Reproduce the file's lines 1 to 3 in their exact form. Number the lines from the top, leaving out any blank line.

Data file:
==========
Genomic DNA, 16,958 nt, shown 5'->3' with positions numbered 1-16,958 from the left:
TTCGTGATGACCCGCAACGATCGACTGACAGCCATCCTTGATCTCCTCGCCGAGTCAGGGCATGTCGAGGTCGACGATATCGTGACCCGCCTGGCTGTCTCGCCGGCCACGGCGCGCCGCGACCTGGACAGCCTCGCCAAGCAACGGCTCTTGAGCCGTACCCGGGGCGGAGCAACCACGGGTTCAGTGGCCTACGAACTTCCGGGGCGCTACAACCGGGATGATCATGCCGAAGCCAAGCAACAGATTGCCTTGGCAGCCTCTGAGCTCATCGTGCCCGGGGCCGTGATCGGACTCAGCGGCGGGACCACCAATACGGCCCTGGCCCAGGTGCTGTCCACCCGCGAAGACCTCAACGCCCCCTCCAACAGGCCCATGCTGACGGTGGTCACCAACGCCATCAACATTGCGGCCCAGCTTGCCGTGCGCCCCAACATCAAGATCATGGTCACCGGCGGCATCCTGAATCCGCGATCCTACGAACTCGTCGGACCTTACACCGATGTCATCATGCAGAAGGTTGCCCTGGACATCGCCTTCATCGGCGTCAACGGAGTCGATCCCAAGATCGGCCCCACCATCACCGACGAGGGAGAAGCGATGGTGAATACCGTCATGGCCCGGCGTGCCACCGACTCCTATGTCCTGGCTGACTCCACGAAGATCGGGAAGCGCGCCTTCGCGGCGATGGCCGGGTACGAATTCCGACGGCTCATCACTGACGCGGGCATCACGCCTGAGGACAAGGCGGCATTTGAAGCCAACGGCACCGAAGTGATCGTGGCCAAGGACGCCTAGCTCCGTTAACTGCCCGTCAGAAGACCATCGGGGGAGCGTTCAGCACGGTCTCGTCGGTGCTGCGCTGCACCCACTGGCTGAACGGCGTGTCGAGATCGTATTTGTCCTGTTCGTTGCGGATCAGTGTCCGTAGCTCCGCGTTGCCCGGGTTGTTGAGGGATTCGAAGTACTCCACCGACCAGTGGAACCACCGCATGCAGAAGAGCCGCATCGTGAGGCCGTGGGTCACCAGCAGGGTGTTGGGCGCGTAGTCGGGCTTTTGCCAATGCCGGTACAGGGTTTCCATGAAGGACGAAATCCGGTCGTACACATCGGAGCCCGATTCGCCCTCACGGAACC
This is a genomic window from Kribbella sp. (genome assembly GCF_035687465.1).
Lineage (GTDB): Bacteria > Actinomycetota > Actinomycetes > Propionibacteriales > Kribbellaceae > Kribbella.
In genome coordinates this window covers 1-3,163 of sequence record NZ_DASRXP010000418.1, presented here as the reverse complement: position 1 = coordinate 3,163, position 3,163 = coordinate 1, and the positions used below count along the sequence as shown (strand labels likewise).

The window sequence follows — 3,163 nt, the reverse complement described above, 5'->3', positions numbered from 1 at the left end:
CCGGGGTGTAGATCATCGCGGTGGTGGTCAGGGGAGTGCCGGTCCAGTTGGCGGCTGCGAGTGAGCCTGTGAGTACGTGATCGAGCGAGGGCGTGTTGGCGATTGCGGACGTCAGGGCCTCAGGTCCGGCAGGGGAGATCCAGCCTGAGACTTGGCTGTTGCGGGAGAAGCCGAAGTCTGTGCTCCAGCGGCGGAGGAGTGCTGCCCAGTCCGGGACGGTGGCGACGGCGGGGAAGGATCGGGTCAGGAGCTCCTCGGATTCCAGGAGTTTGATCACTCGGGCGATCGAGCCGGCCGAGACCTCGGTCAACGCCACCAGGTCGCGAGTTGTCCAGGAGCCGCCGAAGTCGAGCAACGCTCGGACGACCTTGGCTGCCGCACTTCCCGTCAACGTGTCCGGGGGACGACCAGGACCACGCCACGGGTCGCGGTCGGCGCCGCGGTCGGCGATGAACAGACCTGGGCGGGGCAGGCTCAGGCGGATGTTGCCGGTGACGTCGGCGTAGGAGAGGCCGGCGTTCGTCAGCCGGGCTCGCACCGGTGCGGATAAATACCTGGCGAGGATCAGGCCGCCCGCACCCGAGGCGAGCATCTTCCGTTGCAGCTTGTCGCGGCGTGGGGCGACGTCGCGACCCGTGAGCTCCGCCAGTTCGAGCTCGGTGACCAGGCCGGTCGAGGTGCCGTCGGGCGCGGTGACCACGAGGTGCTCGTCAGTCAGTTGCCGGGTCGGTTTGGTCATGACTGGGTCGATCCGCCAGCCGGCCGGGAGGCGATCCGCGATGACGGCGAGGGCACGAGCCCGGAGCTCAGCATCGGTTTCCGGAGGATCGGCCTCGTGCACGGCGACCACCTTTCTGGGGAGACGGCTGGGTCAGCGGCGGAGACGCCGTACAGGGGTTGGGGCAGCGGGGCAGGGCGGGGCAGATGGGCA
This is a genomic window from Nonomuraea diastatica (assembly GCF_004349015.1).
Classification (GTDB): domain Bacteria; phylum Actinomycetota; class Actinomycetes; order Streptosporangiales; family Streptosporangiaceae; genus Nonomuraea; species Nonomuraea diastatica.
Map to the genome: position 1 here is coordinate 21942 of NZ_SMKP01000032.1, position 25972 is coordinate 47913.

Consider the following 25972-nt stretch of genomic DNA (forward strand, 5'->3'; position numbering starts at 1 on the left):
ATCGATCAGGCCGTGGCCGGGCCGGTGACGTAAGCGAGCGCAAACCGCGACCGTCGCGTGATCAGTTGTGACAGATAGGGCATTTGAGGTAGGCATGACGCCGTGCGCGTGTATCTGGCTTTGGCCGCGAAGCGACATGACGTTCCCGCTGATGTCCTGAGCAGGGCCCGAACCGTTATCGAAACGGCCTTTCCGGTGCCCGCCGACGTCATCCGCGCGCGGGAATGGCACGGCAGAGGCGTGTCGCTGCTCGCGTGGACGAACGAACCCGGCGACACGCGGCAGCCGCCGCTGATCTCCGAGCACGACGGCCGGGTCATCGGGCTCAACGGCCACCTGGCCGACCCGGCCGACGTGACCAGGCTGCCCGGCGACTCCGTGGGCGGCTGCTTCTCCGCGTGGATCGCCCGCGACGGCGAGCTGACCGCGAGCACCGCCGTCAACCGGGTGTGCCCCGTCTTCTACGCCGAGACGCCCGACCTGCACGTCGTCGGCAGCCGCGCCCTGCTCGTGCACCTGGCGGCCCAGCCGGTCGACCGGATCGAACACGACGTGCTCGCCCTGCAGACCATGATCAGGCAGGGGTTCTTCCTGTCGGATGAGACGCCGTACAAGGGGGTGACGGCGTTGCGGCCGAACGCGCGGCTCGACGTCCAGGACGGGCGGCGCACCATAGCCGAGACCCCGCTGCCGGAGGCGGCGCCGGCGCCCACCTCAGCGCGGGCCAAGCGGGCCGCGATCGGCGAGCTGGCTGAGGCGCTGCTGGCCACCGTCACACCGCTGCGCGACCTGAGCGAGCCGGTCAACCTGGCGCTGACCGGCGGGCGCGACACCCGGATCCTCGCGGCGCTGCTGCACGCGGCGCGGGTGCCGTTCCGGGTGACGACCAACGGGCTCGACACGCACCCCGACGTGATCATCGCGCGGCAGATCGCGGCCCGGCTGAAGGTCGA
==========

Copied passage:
Genomic DNA, 16,958 nt, shown 5'->3' with positions numbered 1-16,958 from the left:
TTCGTGATGACCCGCAACGATCGACTGACAGCCATCCTTGATCTCCTCGCCGAGTCAGGGCATGTCGAGGTCGACGATATCGTGACCCGCCTGGCTGTCTCGCCGGCCACGGCGCGCCGCGACCTGGACAGCCTCGCCAAGCAACGGCTCTTGAGCCGTACCCGGGGCGGAGCAACCACGGGTTCAGTGGCCTACGAACTTCCGGGGCGCTACAACCGGGATGATCATGCCGAAGCCAAGCAACAGATTGCCTTGGCAGCCTCTGAGCTCATCGTGCCCGGGGCCGTGATCGGACTCAGCGGCGGGACCACCAATACGGCCCTGGCCCAGGTGCTGTCCACCCGCGAAGACCTCAACGCCCCCTCCAACAGGCCCATGCTGACGGTGGTCACCAACGCCATCAACATTGCGGCCCAGCTTGCCGTGCGCCCCAACATCAAGATCATGGTCACCGGCGGCATCCTGAATCCGCGATCCTACGAACTCGTCGGACCTTACACCGATGTCATCATGCAGAAGGTTGCCCTGGACATCGCCTTCATCGGCGTCAACGGAGTCGATCCCAAGATCGGCCCCACCATCACCGACGAGGGAGAAGCGATGGTGAATACCGTCATGGCCCGGCGTGCCACCGACTCCTATGTCCTGGCTGACTCCACGAAGATCGGGAAGCGCGCCTTCGCGGCGATGGCCGGGTACGAATTCCGACGGCTCATCACTGACGCGGGCATCACGCCTGAGGACAAGGCGGCATTTGAAGCCAACGGCACCGAAGTGATCGTGGCCAAGGACGCCTAGCTCCGTTAACTGCCCGTCAGAAGACCATCGGGGGAGCGTTCAGCACGGTCTCGTCGGTGCTGCGCTGCACCCACTGGCTGAACGGCGTGTCGAGATCGTATTTGTCCTGTTCGTTGCGGATCAGTGTCCGTAGCTCCGCGTTGCCCGGGTTGTTGAGGGATTCGAAGTACTCCACCGACCAGTGGAACCACCGCATGCAGAAGAGCCGCATCGTGAGGCCGTGGGTCACCAGCAGGGTGTTGGGCGCGTAGTCGGGCTTTTGCCAATGCCGGTACAGGGTTTCCATGAAGGACGAAATCCGGTCGTACACATCGGAGCCCGATTCGCCCTCACGGAACC
This is a genomic window from Kribbella sp. (genome assembly GCF_035687465.1).